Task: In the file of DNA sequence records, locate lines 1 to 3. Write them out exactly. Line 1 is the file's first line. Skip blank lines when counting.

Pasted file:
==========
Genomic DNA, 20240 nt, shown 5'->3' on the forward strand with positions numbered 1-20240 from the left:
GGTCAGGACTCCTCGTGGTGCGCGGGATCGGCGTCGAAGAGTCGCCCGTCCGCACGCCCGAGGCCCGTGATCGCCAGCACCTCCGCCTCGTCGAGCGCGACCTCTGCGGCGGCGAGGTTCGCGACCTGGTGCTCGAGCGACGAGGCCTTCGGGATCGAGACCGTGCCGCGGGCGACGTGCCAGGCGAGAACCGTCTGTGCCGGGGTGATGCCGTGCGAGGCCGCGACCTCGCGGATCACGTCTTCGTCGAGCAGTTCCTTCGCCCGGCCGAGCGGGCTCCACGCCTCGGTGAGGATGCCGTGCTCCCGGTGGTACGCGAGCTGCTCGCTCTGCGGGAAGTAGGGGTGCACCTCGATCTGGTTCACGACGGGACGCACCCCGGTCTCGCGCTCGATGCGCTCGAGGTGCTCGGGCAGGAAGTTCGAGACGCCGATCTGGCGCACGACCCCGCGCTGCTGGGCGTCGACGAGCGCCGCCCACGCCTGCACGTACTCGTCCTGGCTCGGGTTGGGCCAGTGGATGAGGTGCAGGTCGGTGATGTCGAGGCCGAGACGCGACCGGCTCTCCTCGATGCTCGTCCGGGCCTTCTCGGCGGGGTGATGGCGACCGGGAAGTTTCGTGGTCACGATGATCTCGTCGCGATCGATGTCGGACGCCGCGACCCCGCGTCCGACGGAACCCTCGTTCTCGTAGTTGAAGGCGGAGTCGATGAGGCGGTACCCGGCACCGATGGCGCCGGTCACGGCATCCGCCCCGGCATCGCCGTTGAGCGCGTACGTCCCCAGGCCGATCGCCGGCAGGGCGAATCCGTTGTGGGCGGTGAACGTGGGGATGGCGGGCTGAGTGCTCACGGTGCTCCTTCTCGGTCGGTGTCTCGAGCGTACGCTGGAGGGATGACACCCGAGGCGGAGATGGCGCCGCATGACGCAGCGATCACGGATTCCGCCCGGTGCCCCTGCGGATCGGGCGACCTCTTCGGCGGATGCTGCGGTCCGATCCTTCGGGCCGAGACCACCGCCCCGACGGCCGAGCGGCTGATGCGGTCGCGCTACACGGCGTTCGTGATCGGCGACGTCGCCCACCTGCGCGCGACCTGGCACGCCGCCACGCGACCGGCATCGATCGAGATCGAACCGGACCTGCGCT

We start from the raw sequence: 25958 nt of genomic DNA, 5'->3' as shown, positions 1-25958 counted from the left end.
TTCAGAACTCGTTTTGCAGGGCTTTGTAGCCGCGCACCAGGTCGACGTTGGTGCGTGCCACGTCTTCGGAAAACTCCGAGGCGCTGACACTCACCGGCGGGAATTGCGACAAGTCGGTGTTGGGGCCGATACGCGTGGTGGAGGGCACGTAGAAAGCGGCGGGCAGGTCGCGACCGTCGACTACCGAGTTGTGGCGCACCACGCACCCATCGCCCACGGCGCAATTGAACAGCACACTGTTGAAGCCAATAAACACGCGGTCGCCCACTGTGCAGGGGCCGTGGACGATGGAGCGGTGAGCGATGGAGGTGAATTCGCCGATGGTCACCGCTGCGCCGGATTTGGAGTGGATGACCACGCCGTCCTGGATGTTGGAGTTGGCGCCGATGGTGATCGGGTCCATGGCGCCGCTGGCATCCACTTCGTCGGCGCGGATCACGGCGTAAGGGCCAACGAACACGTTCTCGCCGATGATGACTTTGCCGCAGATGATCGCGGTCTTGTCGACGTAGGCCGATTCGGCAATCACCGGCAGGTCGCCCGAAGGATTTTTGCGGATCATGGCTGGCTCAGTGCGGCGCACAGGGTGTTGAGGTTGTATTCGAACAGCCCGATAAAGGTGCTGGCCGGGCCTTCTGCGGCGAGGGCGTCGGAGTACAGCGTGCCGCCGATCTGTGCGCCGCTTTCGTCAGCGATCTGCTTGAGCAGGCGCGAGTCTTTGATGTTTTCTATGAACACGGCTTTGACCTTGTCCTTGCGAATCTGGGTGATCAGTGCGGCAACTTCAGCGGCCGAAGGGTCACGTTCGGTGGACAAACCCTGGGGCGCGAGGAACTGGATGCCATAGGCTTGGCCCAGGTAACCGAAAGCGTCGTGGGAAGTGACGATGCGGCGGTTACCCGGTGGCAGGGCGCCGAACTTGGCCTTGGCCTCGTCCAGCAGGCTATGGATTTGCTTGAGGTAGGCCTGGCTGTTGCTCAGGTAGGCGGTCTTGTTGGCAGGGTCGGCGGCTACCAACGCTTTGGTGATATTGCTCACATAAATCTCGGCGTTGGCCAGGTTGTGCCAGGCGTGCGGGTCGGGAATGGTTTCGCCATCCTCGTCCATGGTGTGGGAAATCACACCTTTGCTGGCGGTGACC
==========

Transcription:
Genomic DNA, 20240 nt, shown 5'->3' on the forward strand with positions numbered 1-20240 from the left:
GGTCAGGACTCCTCGTGGTGCGCGGGATCGGCGTCGAAGAGTCGCCCGTCCGCACGCCCGAGGCCCGTGATCGCCAGCACCTCCGCCTCGTCGAGCGCGACCTCTGCGGCGGCGAGGTTCGCGACCTGGTGCTCGAGCGACGAGGCCTTCGGGATCGAGACCGTGCCGCGGGCGACGTGCCAGGCGAGAACCGTCTGTGCCGGGGTGATGCCGTGCGAGGCCGCGACCTCGCGGATCACGTCTTCGTCGAGCAGTTCCTTCGCCCGGCCGAGCGGGCTCCACGCCTCGGTGAGGATGCCGTGCTCCCGGTGGTACGCGAGCTGCTCGCTCTGCGGGAAGTAGGGGTGCACCTCGATCTGGTTCACGACGGGACGCACCCCGGTCTCGCGCTCGATGCGCTCGAGGTGCTCGGGCAGGAAGTTCGAGACGCCGATCTGGCGCACGACCCCGCGCTGCTGGGCGTCGACGAGCGCCGCCCACGCCTGCACGTACTCGTCCTGGCTCGGGTTGGGCCAGTGGATGAGGTGCAGGTCGGTGATGTCGAGGCCGAGACGCGACCGGCTCTCCTCGATGCTCGTCCGGGCCTTCTCGGCGGGGTGATGGCGACCGGGAAGTTTCGTGGTCACGATGATCTCGTCGCGATCGATGTCGGACGCCGCGACCCCGCGTCCGACGGAACCCTCGTTCTCGTAGTTGAAGGCGGAGTCGATGAGGCGGTACCCGGCACCGATGGCGCCGGTCACGGCATCCGCCCCGGCATCGCCGTTGAGCGCGTACGTCCCCAGGCCGATCGCCGGCAGGGCGAATCCGTTGTGGGCGGTGAACGTGGGGATGGCGGGCTGAGTGCTCACGGTGCTCCTTCTCGGTCGGTGTCTCGAGCGTACGCTGGAGGGATGACACCCGAGGCGGAGATGGCGCCGCATGACGCAGCGATCACGGATTCCGCCCGGTGCCCCTGCGGATCGGGCGACCTCTTCGGCGGATGCTGCGGTCCGATCCTTCGGGCCGAGACCACCGCCCCGACGGCCGAGCGGCTGATGCGGTCGCGCTACACGGCGTTCGTGATCGGCGACGTCGCCCACCTGCGCGCGACCTGGCACGCCGCCACGCGACCGGCATCGATCGAGATCGAACCGGACCTGCGCT

We start from the raw sequence: 25958 nt of genomic DNA, 5'->3' as shown, positions 1-25958 counted from the left end.